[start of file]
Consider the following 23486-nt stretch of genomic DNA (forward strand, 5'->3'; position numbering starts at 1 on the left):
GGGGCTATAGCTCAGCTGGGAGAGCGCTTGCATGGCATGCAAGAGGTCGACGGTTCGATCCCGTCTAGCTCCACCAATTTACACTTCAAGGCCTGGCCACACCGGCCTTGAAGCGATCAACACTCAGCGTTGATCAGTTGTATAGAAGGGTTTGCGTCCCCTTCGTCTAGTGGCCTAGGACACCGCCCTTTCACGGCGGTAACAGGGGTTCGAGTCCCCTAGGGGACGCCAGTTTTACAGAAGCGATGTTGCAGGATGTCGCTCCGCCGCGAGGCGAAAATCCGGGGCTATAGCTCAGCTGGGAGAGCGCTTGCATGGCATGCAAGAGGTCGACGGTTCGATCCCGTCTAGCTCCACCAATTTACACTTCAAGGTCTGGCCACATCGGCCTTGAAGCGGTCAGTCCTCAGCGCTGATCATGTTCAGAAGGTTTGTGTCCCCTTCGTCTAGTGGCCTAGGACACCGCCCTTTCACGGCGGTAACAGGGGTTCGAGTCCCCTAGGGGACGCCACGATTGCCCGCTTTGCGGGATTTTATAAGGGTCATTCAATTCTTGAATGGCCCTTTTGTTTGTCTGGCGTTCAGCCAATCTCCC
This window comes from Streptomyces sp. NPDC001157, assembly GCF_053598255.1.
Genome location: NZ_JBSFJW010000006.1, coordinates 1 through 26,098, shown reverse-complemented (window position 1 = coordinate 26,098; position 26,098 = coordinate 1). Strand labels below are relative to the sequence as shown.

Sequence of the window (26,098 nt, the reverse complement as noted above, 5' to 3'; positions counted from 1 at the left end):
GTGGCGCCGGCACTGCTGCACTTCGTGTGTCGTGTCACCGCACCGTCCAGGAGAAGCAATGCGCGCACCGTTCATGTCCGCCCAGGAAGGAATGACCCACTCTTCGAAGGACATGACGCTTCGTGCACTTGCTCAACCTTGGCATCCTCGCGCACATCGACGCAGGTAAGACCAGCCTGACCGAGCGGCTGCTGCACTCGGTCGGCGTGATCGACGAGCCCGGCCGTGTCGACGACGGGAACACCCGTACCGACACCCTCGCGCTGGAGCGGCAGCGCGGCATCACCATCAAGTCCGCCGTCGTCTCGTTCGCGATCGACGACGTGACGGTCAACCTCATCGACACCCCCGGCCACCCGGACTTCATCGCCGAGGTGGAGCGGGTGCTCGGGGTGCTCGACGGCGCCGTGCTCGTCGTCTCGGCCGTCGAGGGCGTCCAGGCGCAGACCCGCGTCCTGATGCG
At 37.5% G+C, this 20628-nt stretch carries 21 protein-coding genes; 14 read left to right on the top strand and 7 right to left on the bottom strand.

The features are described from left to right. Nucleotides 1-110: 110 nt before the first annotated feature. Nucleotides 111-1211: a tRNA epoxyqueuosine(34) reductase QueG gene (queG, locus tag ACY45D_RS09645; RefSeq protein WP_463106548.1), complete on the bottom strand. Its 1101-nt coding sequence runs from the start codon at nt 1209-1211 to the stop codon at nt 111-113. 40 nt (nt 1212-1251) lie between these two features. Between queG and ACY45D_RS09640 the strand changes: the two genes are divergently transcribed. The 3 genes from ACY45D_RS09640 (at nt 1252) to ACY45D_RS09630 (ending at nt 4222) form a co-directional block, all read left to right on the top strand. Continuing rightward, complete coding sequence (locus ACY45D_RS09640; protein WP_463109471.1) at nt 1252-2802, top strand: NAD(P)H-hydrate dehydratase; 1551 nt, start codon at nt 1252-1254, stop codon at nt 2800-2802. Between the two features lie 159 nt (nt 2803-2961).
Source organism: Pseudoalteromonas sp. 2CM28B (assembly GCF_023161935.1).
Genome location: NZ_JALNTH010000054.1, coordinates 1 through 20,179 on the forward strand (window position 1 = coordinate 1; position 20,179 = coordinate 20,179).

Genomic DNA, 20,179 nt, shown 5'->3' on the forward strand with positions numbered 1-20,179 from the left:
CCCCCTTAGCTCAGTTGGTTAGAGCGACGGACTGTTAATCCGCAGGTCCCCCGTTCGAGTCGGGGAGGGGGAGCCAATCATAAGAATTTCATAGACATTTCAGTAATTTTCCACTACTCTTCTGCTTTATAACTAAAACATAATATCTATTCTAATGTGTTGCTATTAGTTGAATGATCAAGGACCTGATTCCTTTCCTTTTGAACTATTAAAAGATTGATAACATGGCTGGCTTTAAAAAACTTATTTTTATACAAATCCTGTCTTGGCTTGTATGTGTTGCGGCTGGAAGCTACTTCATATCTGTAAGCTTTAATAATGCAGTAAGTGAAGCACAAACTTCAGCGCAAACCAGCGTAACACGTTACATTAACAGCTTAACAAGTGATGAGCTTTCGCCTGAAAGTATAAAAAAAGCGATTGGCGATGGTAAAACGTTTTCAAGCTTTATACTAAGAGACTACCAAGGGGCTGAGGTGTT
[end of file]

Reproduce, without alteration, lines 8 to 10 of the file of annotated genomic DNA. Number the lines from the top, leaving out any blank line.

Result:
The features are described from left to right. Nucleotides 1-110: 110 nt before the first annotated feature. Nucleotides 111-1211: a tRNA epoxyqueuosine(34) reductase QueG gene (queG, locus tag ACY45D_RS09645; RefSeq protein WP_463106548.1), complete on the bottom strand. Its 1101-nt coding sequence runs from the start codon at nt 1209-1211 to the stop codon at nt 111-113. 40 nt (nt 1212-1251) lie between these two features. Between queG and ACY45D_RS09640 the strand changes: the two genes are divergently transcribed. The 3 genes from ACY45D_RS09640 (at nt 1252) to ACY45D_RS09630 (ending at nt 4222) form a co-directional block, all read left to right on the top strand. Continuing rightward, complete coding sequence (locus ACY45D_RS09640; protein WP_463109471.1) at nt 1252-2802, top strand: NAD(P)H-hydrate dehydratase; 1551 nt, start codon at nt 1252-1254, stop codon at nt 2800-2802. Between the two features lie 159 nt (nt 2803-2961).
Source organism: Pseudoalteromonas sp. 2CM28B (assembly GCF_023161935.1).
Genome location: NZ_JALNTH010000054.1, coordinates 1 through 20,179 on the forward strand (window position 1 = coordinate 1; position 20,179 = coordinate 20,179).